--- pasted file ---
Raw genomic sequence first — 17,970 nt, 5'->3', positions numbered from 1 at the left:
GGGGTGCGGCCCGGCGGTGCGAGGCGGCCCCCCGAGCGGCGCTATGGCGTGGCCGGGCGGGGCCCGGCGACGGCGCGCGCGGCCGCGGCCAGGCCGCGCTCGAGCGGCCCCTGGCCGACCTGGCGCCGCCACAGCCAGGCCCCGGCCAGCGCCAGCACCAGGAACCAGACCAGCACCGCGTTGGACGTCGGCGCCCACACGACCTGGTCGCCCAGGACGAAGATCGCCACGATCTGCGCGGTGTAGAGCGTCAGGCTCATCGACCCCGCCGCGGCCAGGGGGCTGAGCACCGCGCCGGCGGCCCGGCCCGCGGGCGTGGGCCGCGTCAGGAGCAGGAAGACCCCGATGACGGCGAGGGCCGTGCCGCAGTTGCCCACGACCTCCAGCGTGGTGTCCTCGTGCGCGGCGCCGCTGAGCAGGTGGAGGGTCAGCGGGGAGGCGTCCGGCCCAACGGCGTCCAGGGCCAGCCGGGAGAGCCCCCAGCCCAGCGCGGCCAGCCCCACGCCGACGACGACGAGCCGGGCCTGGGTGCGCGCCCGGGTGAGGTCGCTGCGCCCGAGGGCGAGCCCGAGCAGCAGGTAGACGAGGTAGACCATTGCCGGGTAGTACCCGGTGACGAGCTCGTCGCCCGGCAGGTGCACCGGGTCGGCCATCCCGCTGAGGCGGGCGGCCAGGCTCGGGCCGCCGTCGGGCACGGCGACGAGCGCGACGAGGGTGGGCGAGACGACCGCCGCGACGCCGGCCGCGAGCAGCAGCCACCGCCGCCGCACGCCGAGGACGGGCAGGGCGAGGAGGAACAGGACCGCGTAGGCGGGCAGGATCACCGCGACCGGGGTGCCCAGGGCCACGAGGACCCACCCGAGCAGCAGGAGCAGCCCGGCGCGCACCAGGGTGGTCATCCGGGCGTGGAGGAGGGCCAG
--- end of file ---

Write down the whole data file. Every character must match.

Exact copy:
Raw genomic sequence first — 17,970 nt, 5'->3', positions numbered from 1 at the left:
GGGGTGCGGCCCGGCGGTGCGAGGCGGCCCCCCGAGCGGCGCTATGGCGTGGCCGGGCGGGGCCCGGCGACGGCGCGCGCGGCCGCGGCCAGGCCGCGCTCGAGCGGCCCCTGGCCGACCTGGCGCCGCCACAGCCAGGCCCCGGCCAGCGCCAGCACCAGGAACCAGACCAGCACCGCGTTGGACGTCGGCGCCCACACGACCTGGTCGCCCAGGACGAAGATCGCCACGATCTGCGCGGTGTAGAGCGTCAGGCTCATCGACCCCGCCGCGGCCAGGGGGCTGAGCACCGCGCCGGCGGCCCGGCCCGCGGGCGTGGGCCGCGTCAGGAGCAGGAAGACCCCGATGACGGCGAGGGCCGTGCCGCAGTTGCCCACGACCTCCAGCGTGGTGTCCTCGTGCGCGGCGCCGCTGAGCAGGTGGAGGGTCAGCGGGGAGGCGTCCGGCCCAACGGCGTCCAGGGCCAGCCGGGAGAGCCCCCAGCCCAGCGCGGCCAGCCCCACGCCGACGACGACGAGCCGGGCCTGGGTGCGCGCCCGGGTGAGGTCGCTGCGCCCGAGGGCGAGCCCGAGCAGCAGGTAGACGAGGTAGACCATTGCCGGGTAGTACCCGGTGACGAGCTCGTCGCCCGGCAGGTGCACCGGGTCGGCCATCCCGCTGAGGCGGGCGGCCAGGCTCGGGCCGCCGTCGGGCACGGCGACGAGCGCGACGAGGGTGGGCGAGACGACCGCCGCGACGCCGGCCGCGAGCAGCAGCCACCGCCGCCGCACGCCGAGGACGGGCAGGGCGAGGAGGAACAGGACCGCGTAGGCGGGCAGGATCACCGCGACCGGGGTGCCCAGGGCCACGAGGACCCACCCGAGCAGCAGGAGCAGCCCGGCGCGCACCAGGGTGGTCATCCGGGCGTGGAGGAGGGCCAG